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上代特殊仮名遣い【じょうだいとくしゅかなづかい】 is a Nara-period practice in which two distinct versions of certain syllables (called 甲類【こうるい】 and 乙類【おつるい】, and denoted by subscript 1 and 2 in Latin script) were consistently denoted using different manyogana. For example, the word we now write as 上【かみ】 is /kami1/, which could be rendered with the second syllable as 美, while 神【かみ】 is /kami2/, which could be rendered with the second syllable as 尾.

The Wikipedia article states that "the phonetic difference [between the two types] is unclear", so it looks like this isn't a solved problem. Even so, I would like to know what we do know about the phonetic differences between the 甲類 and 乙類 syllables (if we know anything at all).

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    That Wikipedia article is just screaming for a rewrite. This was one of the hottest issues in historical Japanese linguistics during the 20th century. Much research has been done and much is known (in as much as anything is ever known in dead languages). If anything, it is the non-linguistic camps (国学 and 国文学) that still claim things are unclear. The topic is too broad to cover here. I suggest that you read the standard references first and then come back with additional questions. See 1) Miyake (2003) and 2) Frellesvig (2011). For bonus, see Lange (1973).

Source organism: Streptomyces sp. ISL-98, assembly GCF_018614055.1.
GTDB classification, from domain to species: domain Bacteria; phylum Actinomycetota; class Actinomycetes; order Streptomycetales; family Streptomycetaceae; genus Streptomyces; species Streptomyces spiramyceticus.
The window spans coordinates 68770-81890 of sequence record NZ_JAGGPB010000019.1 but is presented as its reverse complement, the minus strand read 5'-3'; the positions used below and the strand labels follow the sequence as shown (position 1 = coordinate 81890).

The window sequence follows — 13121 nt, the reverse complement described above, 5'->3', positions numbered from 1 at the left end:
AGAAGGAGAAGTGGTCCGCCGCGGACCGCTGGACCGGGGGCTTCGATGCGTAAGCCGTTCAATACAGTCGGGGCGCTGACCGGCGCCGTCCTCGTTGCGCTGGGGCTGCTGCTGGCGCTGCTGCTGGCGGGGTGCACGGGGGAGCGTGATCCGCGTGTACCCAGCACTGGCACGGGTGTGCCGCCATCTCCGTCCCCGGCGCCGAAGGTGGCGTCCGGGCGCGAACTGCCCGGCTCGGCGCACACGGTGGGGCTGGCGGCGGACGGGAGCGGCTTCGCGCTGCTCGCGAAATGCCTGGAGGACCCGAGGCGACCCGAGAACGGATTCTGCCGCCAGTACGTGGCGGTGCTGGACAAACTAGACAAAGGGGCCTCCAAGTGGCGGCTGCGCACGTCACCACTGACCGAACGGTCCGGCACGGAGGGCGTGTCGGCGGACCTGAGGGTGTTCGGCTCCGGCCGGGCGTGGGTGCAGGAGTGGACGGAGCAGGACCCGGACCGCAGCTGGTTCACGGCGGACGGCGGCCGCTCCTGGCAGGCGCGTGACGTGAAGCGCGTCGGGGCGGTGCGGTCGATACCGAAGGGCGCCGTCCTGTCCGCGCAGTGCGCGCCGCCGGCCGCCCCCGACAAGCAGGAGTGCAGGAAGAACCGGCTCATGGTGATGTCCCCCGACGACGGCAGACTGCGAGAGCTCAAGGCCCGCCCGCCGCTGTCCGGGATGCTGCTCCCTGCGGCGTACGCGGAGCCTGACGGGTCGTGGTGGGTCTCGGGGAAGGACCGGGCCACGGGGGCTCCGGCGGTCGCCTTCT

– Dono
    Apr 15 '14 at 0:36
  • @Dono Thanks for the references! I've started looking at them, and you're certainly right - there appears to be a lot more known than the Wikipedia article suggests. As such, I've voted to close this post as "too broad". I'll probably be back with more detailed questions once I've had time to digest the material.
    – senshin
    Apr 20 '14 at 0:17
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    @senshin, please add a link here to your new question if / when you post it. :) May 16 '14 at 22:02

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